New report highlights importance of British wetlands


Data collected by thousands of Wetland Bird Survey (WeBS) volunteers has just been published, showing the importance of the UK's wetlands for millions of wintering waterbirds.

Key wetland sites are located right across the country, providing a wide range of waterbirds with a safe and resource-rich environment. Many of these important sites have been designated as Special Protected Areas (SPAs) under the European Commission's Birds Directive, which came into force in 1979. The volunteer-collected data from WeBS are used to inform these designations.

The latest WeBS report draws attention to declining population trends of some familiar waterbirds, including Mallard and Shelduck. Although Mallard is still a regular sight on inland and coastal wetlands, numbers have declined by 39 per cent at sites monitored by WeBS since the mid-1980s.

Similarly, Shelduck — which lives on coastal habitats outside the breeding season — has dropped by 23 per cent over the same period, with an especially marked decline in the last four years.

Though still a familiar sight, Mallard has declined by almost 40 per cent since the mid-1980s (Photo: Antony Ward)

The reasons behind these declines are unclear and likely to be complex. However, the population changes have occurred against a backdrop of climate-driven shifts in distribution of other waterbirds such as Smew. The changing climate may therefore be affecting Mallard and Shelduck too, and understanding this is vital for an appropriate conservation response.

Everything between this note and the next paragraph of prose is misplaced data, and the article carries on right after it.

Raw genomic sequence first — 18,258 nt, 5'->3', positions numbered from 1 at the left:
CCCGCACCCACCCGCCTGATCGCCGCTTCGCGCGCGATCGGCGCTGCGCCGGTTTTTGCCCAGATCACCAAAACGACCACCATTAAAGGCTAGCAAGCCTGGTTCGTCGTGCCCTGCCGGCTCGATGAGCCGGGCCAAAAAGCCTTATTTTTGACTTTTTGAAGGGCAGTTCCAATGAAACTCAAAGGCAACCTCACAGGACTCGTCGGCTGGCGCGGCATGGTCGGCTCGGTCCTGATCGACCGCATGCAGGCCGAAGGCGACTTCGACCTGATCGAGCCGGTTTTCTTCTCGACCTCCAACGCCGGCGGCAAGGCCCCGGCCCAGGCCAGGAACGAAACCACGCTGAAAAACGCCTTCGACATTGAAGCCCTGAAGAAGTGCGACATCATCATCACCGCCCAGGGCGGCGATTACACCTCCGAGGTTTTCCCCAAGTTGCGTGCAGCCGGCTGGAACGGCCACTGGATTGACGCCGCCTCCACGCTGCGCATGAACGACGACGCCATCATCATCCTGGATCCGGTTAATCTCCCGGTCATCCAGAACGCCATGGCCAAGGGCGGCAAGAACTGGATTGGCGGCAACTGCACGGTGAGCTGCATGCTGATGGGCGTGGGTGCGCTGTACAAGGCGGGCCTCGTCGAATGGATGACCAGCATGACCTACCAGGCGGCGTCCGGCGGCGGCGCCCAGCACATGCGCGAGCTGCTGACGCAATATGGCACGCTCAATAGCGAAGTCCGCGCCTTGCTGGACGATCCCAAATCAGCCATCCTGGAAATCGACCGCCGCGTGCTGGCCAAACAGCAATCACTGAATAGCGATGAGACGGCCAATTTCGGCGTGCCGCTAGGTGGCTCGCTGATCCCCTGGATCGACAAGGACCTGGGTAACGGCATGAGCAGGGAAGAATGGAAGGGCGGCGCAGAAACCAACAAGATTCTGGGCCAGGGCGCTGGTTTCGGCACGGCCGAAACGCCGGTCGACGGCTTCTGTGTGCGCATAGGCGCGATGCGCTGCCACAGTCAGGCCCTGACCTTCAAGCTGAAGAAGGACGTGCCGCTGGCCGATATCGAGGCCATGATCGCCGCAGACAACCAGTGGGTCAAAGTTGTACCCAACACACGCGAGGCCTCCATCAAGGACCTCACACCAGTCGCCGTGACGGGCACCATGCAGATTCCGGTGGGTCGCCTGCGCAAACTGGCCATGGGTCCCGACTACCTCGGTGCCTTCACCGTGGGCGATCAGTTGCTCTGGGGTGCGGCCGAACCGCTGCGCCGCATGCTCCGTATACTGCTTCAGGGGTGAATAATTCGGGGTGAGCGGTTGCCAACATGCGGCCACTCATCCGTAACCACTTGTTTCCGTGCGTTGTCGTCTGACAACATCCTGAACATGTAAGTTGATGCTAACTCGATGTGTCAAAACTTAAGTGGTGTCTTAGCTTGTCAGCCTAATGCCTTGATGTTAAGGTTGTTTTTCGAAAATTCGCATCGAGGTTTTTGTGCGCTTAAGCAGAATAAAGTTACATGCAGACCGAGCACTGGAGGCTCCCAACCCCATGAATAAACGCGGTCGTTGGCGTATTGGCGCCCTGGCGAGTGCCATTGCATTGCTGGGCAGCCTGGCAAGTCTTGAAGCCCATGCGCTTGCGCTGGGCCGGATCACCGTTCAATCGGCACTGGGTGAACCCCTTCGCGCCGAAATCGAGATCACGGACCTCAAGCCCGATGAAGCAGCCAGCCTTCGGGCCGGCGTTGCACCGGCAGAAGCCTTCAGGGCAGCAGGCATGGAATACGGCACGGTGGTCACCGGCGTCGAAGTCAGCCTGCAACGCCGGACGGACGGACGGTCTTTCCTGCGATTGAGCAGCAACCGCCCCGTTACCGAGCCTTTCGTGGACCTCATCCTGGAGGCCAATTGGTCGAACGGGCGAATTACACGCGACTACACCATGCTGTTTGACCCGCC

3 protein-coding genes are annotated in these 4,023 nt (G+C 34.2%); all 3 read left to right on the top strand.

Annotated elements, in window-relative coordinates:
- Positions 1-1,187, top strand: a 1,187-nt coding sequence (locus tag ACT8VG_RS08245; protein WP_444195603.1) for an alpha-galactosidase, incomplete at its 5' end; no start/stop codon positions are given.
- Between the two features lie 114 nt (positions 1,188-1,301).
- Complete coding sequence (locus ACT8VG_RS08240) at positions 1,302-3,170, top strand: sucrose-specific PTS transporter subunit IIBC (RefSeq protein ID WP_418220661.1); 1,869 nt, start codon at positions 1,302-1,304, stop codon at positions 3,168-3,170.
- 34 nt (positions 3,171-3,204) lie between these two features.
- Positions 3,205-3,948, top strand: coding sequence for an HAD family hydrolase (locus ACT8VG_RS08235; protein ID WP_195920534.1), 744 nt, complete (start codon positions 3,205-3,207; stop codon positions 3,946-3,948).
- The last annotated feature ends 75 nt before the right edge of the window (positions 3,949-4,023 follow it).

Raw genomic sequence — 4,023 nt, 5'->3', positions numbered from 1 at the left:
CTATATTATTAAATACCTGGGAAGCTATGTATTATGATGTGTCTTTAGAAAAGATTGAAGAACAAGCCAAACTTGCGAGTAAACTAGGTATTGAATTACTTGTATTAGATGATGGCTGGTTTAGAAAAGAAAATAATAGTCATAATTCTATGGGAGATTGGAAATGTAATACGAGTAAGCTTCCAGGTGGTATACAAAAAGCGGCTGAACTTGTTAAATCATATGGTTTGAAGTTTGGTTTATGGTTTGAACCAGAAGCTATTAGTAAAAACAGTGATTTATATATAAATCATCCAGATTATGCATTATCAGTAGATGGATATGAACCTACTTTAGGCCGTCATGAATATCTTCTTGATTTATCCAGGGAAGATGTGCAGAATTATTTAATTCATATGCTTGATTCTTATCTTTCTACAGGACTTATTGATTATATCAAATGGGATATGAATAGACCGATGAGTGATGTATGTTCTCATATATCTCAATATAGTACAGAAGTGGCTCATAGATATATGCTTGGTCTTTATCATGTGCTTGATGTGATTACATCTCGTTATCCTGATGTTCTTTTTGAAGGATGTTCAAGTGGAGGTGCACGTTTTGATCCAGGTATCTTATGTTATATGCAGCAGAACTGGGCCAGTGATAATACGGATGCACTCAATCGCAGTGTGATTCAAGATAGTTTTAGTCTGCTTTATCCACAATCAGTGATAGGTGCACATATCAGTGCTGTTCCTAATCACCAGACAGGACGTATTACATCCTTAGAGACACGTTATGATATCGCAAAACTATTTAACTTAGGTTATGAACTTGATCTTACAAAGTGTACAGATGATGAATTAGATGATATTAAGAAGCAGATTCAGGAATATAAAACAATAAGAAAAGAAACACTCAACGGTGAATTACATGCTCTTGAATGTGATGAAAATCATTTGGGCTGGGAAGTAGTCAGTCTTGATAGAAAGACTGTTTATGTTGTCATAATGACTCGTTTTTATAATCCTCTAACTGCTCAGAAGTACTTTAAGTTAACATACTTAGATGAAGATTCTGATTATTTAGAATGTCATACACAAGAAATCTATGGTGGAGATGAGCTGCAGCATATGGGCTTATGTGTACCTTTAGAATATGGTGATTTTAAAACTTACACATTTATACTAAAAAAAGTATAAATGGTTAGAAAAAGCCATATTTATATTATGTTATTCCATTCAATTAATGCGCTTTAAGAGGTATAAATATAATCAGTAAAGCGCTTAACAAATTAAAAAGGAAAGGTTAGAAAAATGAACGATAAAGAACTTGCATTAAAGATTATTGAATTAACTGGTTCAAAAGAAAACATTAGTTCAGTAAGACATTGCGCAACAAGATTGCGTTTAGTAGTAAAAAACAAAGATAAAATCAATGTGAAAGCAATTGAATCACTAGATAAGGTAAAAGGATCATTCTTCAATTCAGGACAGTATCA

Many familiar coastal waders, such as Dunlin, Ringed Plover, Eurasian Curlew and Common Redshank, have also declined in recent decades, although some others, such as Avocet and Black-tailed Godwit, have increased. The wintering populations of the latter two species have increased by 58 per cent and 49 per cent respectively over the past 10 years. SPAs in southern Britain, such as the Exe Estuary and Poole Harbour, have proved particularly important for Avocet.

The WeBS report, published annually as a paper report and also available as an interactive online interface, makes information readily accessible to anyone interested in birds and the environment. The latest report, Waterbirds in the UK 2013/14, covers the period up to June 2014.

Chas Holt, WeBS Co-ordinator at the British Trust for Ornithology, said: "In 2013-14, WeBS volunteers contributed thousands of hours to help monitor the UK's internationally important wintering waterbirds. The data collected are used to assess the size of waterbird populations, determine trends in numbers and distribution, and assess the importance of individual sites for waterbirds, in line with the requirements of international conservation conventions and directives. None of this would have been possible without the efforts of the 3,100 volunteers who have given so freely of their time and enthusiasm."

Written by: BTO